Recovering fisheries from crisis or collapse: how to shorten impact time of international research cooperation
Nauen, C.E., Christensen, V., Failler, P., Opitz, S. and Thatje, S. (2006) Recovering fisheries from crisis or collapse: how to shorten impact time of international research cooperation. In, Shriver, A.L. (ed.) Proceedings of the Thirteenth Biennial Conference of the International Institute of Fisheries Economics and Trade, July 11-14, 2006, Portsmouth, UK: Rebuilding Fisheries in an Uncertain Environment. Corvallis OR, USA, International Institute of Fisheries Economics and Trade , Abs1028-[13p].
ICES – the International Council for the Exploration of the Sea – was founded more than a century ago out of concern for overfishing. However, today’s global marine ecosystems are for the most part in a degraded state, many alarmingly so. Why is the science used so little to make decisions compatible with long-term sustainability of fisheries?
The paper argues that there is a large gap between the understanding of scientists and that of political and economic decision makers. Scientists investigate the fundamentals of nature and socio-economic systems. These approaches do not coincide with the perceptions, belief systems and experiences of most social actors, except in the long run. Communicating scientific results better and more pervasively to citizens is an avenue that holds great potential to shorten impact times – provided there is willingness to hear the message.
Since the media brought the overfishing message to the general public in the early 1990s, the international discourse has gradually shifted. From ‘maximum sustainable yield’ (MSY) of single species, the discourse started to put restoration of entire marine ecosystems by 2015 formally on the agenda through the Johannesburg Plan of Implementation adopted at the 2002 World Summit on Sustainable Development. But results are few and far between as fleet overcapacity driving the process shows little sign of alleviation.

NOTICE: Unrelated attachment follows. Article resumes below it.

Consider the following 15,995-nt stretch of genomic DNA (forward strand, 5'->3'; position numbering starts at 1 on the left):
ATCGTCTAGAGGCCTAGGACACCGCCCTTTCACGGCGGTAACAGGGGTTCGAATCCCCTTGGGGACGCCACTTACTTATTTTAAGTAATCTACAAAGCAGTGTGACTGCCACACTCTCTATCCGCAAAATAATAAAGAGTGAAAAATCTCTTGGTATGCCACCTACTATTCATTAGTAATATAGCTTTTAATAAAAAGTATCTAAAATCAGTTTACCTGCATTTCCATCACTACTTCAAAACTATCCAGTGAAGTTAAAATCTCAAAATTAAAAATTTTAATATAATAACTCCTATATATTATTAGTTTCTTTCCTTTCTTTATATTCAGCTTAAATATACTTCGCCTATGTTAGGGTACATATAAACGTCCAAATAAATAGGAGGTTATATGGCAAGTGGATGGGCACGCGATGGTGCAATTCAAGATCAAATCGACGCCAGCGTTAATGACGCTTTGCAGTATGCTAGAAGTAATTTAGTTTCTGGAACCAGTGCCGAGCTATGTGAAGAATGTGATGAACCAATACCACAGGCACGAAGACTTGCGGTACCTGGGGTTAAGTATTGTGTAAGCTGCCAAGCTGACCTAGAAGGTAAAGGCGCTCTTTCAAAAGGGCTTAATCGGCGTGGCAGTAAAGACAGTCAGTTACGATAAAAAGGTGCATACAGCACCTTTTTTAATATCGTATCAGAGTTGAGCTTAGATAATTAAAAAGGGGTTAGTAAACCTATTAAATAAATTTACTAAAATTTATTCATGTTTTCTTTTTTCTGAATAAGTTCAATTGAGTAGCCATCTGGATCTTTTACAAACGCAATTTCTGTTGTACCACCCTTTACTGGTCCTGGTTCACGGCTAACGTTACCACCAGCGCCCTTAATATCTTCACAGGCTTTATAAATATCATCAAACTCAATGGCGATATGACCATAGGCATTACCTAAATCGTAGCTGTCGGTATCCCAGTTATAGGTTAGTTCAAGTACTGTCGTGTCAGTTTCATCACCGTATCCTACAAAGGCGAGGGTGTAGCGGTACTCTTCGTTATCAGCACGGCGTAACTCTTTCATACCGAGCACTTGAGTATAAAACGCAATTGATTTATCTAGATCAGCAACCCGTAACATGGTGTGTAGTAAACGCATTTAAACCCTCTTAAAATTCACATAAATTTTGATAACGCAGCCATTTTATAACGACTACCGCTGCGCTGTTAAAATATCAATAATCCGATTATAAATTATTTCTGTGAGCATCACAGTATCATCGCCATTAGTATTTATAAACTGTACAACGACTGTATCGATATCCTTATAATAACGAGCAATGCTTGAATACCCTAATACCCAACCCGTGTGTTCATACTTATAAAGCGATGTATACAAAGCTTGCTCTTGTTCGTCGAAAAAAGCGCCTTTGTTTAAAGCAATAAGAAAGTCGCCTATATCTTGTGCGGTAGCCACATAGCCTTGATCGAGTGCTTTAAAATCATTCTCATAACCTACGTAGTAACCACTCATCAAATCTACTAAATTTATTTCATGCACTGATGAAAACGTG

It is desirable that international scientific cooperation engages more constructively with citizens, civil society movements, companies and government authorities to speed up adaptive learning. While not replacing political processes, research and research communication that are aware of the different mindsets, cultures and historically grown preferences in societies can help more effectively to bring about the conditions for recovery of lost ecosystem functions and productivity. Trust is a key condition for acceptance of the message. A few examples of the EC’s international S&T cooperation projects are given to explore opportunities and challenges to recover fisheries in crisis.
|Item Type:||Book Section|
|Subjects:||J Political Science > JA Political science (General)|
|Divisions:||University Structure - Pre August 2011 > School of Ocean & Earth Science (SOC/SOES)
|Date Deposited:||16 Feb 2007|
|Last Modified:||08 Jun 2012 12:46|
|Contributors:||Nauen, C.E. (Author)
Christensen, V. (Author)
Failler, P. (Author)
Opitz, S. (Author)
Thatje, S. (Author)
Shriver, A.L. (Editor)
|Publisher:||International Institute of Fisheries Economics and Trade|
|Contact Email Address:||email@example.com|
|RDF:||RDF+N-Triples, RDF+N3, RDF+XML, Browse.|
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